Ida B. Wells’s Train Ride in Memphis and the Dawn of Jim Crow

by Lee Harris

View Full Article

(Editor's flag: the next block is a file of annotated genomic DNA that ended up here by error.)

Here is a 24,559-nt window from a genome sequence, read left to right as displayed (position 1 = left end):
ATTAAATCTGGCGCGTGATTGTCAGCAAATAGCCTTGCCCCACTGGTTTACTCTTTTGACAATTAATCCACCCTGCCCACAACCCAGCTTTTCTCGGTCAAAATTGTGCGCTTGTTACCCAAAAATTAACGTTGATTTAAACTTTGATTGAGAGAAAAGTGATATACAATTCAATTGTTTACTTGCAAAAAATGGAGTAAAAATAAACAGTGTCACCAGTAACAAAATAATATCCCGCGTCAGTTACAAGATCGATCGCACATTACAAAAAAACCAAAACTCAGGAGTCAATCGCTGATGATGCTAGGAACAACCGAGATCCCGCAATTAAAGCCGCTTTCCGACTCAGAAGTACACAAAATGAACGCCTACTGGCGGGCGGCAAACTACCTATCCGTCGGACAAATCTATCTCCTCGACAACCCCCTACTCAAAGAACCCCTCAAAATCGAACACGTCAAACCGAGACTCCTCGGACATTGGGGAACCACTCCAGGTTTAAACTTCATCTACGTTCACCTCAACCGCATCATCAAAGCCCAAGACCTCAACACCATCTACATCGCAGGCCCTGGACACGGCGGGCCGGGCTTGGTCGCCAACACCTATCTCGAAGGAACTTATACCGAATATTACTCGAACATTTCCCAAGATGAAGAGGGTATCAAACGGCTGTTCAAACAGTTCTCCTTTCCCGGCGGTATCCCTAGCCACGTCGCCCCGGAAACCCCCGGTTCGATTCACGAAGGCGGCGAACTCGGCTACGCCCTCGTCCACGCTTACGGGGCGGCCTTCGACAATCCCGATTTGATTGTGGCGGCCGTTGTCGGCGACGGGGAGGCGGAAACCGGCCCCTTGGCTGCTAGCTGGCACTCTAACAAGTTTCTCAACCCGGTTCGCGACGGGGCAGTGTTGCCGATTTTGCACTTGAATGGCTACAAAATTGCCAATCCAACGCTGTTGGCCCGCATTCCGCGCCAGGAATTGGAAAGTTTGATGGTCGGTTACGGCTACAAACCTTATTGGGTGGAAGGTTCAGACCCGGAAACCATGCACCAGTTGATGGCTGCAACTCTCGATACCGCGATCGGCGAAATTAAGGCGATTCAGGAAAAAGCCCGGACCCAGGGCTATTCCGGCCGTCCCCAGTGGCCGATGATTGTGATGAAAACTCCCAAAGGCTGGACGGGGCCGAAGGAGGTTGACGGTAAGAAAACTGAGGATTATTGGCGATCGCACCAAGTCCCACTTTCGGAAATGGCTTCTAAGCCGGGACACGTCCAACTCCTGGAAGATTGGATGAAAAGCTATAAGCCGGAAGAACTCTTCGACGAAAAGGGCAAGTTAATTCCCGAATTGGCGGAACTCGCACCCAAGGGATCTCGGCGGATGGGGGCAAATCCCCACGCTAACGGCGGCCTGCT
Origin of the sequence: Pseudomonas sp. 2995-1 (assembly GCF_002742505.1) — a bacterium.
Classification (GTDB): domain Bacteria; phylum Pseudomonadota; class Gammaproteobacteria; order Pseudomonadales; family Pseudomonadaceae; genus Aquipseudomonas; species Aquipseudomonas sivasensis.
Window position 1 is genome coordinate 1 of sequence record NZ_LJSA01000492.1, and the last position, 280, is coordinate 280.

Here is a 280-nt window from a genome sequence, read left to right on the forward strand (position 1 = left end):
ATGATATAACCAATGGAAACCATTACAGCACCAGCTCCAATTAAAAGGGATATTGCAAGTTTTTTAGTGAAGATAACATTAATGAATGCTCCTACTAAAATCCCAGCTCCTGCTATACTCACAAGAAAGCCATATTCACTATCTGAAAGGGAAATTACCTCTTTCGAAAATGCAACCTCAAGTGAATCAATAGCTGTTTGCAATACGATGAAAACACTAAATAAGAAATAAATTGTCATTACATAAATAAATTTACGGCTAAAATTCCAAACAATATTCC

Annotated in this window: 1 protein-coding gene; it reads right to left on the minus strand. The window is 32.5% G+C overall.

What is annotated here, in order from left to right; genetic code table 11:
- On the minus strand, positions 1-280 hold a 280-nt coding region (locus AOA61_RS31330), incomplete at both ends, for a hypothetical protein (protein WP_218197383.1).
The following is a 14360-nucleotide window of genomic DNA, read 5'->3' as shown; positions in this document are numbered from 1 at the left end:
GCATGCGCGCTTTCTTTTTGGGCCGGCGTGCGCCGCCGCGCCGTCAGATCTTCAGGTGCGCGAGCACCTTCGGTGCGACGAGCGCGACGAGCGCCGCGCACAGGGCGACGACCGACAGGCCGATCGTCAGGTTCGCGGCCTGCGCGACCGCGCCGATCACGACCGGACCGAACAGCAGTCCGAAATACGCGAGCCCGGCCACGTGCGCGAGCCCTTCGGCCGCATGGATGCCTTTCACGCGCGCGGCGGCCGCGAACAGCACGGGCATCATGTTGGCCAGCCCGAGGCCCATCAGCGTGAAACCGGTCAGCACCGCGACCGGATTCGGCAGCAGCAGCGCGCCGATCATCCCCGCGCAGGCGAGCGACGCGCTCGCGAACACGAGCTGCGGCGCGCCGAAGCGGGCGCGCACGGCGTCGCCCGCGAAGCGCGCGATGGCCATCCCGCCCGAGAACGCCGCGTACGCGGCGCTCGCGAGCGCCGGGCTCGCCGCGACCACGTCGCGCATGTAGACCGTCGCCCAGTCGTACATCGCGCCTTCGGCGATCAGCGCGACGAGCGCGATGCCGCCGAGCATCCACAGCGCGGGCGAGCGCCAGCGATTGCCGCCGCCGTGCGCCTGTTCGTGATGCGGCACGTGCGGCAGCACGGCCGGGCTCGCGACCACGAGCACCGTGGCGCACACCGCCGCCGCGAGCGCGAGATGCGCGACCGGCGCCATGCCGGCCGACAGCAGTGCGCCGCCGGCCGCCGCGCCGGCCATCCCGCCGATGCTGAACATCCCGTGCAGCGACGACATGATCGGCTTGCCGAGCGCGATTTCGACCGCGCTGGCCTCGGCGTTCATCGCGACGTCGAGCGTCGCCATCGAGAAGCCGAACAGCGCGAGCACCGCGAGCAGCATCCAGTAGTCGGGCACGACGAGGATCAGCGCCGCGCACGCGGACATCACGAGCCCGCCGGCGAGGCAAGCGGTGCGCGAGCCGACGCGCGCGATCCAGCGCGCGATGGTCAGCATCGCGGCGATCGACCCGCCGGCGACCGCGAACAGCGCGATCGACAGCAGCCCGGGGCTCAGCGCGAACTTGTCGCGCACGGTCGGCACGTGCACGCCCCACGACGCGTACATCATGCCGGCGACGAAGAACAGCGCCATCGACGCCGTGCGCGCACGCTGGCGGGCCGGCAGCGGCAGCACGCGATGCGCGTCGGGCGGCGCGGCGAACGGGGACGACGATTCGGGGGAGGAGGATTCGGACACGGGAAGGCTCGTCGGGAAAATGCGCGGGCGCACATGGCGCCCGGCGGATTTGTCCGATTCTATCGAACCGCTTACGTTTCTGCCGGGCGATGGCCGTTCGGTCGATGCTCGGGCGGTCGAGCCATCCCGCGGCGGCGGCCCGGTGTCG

Before Rosa Parks, Ida B. Wells and women across the United States during the late 19th century were challenging discriminatory practices on the public transit system of their era: the railroads. In 1881, Wells, who would eventually become a history-making anti-lynching crusader, was just 19 years old. She was readying herself to leave Holly Springs, Mississippi, her hometown, for the first time and move to Memphis for a higher-paying teaching job. She planned to commute by train to and from her new position. Developers had laid train tracks around the city, and Memphis boasted seven rail lines. In those years of her youth, before she left the South for the national stage, Wells was a regular train commuter in Memphis. Also, at the time of her young adulthood, racial segregation was still at its embryonic stage. However, principles of segregation had been spreading incredibly fast into multiple domains, including the developing transit system. Soon enough, her usual train commute from Memphis set the backdrop for one of the most consequential legal changes taking place in the country and the arrival of Jim Crow. Before Rosa Parks, Ida B. Wells was one of the first women in America to refuse to give up her seat and made a legal challenge to the segregationist system that was emerging nationwide. Although she did not win, her actions set the stage for the next several decades of the fight against segregation and Jim Crow.